The National Reserve founder and frontman Sean Walsh abruptly interrupted fellow guitarist and bandmate Jon Ladeau during a revealing recent interview about the Brooklyn-based band’s upcoming two-day appearance at the annual Briggs Farm Blues Festival July 5-8 in Nescopeck, Pennsylvania.

During a wide-ranging telephone conference call that touched on the band’s history, its ever-changing cast, its long-standing, Friday-night residency at a Brooklyn club and its debut album, guitarist Walsh, the band’s lead vocalist, learned something new about fellow guitarist Ladeau and felt compelled to chime in.

Walsh, 33, had just finished sharing a story of how he couldn’t even read music in college back in 2004. A private music instructor of his suggested Sean drop out of school, start a band and avoid a mountain of student loan debt.

“It was the most honest thing I heard at that college,” recalled Walsh, who grew up in northern New Jersey.

Around that same time, a friend of Walsh’s handed him an advertisement about auditions for a musical showcase at The Bitter End, a legendary club located in New York City’s Greenwich Village, where an eclectic collection of hundreds of famed musicians like Bo Diddley, Miles Davis, Bob Dylan, Stevie Wonder, Patti Smith and Lady Gaga have been performing since the club’s 1961 opening.

Walsh landed himself a gig there Jan. 3, 2004, and invited his parents to attend. He broke the news to them after that show that he was dropping out of college.

“They were super cool about it,” Walsh said. “I never thought they would be supportive of it.”

Two years later, while living in New York, Ladeau, who was born in the Philadelphia suburbs and grew up in the Pine Barrens of South Jersey, heard about the very same showcase at The Bitter End and decided to audition.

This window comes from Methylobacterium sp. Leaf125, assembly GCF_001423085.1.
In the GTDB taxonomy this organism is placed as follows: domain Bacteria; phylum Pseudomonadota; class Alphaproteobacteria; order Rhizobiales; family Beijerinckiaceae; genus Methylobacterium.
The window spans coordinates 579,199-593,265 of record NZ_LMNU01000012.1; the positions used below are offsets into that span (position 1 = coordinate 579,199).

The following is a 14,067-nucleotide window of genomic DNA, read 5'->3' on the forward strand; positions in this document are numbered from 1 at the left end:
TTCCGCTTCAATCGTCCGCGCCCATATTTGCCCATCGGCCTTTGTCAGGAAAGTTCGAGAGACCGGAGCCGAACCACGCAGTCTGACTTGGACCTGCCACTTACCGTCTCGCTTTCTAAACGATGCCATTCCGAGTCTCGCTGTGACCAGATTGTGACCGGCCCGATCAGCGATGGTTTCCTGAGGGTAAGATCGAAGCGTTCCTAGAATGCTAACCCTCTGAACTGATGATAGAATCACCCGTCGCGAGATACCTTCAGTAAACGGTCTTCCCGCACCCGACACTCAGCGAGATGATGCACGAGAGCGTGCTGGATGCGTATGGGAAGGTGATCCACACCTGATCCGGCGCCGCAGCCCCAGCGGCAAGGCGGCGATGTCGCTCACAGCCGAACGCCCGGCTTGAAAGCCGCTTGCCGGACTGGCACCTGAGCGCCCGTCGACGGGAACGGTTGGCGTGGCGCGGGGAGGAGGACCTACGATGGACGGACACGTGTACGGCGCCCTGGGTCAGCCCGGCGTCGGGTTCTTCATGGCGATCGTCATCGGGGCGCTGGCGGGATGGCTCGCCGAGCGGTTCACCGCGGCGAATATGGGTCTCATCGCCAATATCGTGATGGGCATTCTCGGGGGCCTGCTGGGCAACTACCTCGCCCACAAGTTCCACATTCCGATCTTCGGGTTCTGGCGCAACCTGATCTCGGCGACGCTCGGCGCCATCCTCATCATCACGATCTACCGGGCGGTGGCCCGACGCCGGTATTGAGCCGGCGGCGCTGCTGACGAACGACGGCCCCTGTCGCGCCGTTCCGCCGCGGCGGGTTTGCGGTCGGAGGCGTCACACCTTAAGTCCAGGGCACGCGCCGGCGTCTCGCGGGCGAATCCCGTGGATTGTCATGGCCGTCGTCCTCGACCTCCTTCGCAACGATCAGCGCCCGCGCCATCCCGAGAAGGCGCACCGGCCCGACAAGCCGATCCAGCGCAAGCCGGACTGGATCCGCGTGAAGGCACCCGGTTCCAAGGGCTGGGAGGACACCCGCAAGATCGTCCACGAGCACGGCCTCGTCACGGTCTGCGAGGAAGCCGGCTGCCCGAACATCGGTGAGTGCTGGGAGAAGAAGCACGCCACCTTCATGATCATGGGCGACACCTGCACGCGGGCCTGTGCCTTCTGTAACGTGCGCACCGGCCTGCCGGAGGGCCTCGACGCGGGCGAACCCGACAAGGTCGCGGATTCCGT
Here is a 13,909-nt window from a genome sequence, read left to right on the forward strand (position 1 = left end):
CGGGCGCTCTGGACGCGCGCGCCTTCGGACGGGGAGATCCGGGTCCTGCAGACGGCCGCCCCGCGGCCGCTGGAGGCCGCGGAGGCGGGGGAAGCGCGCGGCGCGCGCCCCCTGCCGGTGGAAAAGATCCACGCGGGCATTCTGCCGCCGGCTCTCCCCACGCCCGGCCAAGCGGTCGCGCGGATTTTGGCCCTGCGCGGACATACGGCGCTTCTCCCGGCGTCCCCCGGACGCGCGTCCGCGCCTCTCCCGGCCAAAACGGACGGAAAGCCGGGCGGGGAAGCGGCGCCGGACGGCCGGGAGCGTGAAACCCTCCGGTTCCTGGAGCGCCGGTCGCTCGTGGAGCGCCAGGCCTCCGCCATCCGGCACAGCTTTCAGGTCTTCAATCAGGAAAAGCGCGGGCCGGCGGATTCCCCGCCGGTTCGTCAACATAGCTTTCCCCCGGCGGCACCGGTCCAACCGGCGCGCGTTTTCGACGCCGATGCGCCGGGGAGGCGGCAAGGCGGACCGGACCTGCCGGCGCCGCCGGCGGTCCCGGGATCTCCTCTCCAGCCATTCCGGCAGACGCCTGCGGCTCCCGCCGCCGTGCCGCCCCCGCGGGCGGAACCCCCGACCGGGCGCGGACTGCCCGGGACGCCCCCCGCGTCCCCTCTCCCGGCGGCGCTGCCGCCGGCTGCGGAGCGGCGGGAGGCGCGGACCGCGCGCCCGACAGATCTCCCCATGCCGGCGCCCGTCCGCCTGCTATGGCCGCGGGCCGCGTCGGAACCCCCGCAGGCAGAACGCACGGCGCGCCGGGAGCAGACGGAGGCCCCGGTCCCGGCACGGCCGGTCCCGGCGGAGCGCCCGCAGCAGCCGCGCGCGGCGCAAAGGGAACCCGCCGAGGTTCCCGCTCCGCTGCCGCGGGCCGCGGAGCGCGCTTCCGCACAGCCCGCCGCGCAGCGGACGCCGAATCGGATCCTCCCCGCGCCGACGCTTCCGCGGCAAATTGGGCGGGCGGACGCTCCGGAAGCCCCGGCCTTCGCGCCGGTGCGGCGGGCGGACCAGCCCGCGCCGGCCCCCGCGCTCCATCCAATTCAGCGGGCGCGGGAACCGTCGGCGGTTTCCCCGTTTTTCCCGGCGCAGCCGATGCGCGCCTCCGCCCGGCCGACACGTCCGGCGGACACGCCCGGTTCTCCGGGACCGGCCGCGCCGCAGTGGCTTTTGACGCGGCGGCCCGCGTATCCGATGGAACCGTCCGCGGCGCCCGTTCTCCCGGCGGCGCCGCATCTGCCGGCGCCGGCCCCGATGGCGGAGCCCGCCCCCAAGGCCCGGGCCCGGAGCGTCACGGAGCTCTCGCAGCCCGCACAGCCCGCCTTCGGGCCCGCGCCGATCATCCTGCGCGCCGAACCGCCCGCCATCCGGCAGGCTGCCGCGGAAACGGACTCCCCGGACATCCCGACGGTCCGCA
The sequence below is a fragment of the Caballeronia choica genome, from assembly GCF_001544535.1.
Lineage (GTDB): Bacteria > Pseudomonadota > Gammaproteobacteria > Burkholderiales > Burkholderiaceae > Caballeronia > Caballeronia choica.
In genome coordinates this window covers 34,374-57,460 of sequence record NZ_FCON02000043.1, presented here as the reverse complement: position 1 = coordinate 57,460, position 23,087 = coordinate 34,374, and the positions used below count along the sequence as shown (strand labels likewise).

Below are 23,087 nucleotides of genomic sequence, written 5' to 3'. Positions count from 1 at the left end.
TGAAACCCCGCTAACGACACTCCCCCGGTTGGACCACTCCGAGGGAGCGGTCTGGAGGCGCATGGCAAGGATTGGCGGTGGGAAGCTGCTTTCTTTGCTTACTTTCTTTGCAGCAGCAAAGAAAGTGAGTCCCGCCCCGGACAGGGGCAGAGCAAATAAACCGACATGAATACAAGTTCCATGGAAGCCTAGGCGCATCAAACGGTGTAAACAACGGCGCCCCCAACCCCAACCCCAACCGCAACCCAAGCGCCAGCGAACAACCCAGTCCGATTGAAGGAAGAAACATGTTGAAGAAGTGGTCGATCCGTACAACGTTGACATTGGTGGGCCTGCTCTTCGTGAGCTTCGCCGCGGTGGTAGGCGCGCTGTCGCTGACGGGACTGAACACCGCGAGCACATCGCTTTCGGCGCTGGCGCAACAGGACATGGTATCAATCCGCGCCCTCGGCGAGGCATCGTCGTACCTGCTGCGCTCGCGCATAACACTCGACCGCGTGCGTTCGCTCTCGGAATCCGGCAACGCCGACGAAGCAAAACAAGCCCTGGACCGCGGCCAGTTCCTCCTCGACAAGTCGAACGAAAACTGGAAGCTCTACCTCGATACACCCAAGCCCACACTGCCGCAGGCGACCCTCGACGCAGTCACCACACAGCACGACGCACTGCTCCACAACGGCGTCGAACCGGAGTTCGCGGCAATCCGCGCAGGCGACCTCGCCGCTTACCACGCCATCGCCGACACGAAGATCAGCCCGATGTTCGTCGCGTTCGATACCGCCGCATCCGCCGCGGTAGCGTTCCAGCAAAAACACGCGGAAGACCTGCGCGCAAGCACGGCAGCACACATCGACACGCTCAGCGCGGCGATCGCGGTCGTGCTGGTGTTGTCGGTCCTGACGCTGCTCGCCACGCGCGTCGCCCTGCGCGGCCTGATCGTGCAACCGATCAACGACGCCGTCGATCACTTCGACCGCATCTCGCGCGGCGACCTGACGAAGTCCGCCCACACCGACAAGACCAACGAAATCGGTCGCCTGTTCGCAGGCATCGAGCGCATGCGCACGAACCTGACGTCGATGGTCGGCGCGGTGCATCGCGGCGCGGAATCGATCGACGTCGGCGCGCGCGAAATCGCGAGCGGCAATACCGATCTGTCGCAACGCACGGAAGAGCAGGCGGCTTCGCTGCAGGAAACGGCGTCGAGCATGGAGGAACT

“I thought, ‘You know, if I get a gig there, it’ll be a sign,’” said Ladeau, who is in his mid-30s. “Same thing. I did the audition and got on the showcase for my first gig. I was 19 or 20 at the time. That place was kind of what made me.”

That was news to Walsh, and he felt compelled to interject.

“I didn’t know that about you, Jon,” Walsh said. The pair clearly have more in common than they had previously realized.

“I still have a deep respect for that place,” Walsh added. “It definitely has changed over the years. But that place made me realize I could write my own music. For a lot of musicians at that time — in the early 2000s in New York — it was a really good way to break in.

“A big part of it for me was going to hear other people’s music. There was friendly competition. I thought, ‘Man, I can’t show up with some bullshit song.’ It forced you to write a lot.”

The National Reserve will showcase Walsh’s writing and guitar and Ladeau’s guitar solos with songs from their debut album — “Motel La Grange” — when they appear at Briggs.

The National Reserve, which also includes bassist Matt Stoulil, keyboardist Steve Okonski and drummer Brian Geltner, performs both Friday and Saturday at Briggs, where Samantha Fish and Amy Helm, daughter of the late legend Levon Helm, will headline Friday and Saturday, respectively.

“Amy Helm is a buddy of ours,” Walsh said. “We played a recent festival in Delaware with them. That band is killing it. Amy is so talented and nice.”

Despite having just released a debut album, “Motel La Grange,” in May, The National Reserve is no startup.

Walsh formed the band about 12 years ago, and it’s had a revolving-door of musicians coming and going since it stabilized with a regular lineup several years ago.

How many musicians have played in the band over those dozen years?

“About 30,” Walsh said. “Before, it wasn’t really a band. It was me, and I would hire friends to do roles I needed. And I was the musical director. It’s felt like a true band the last six years.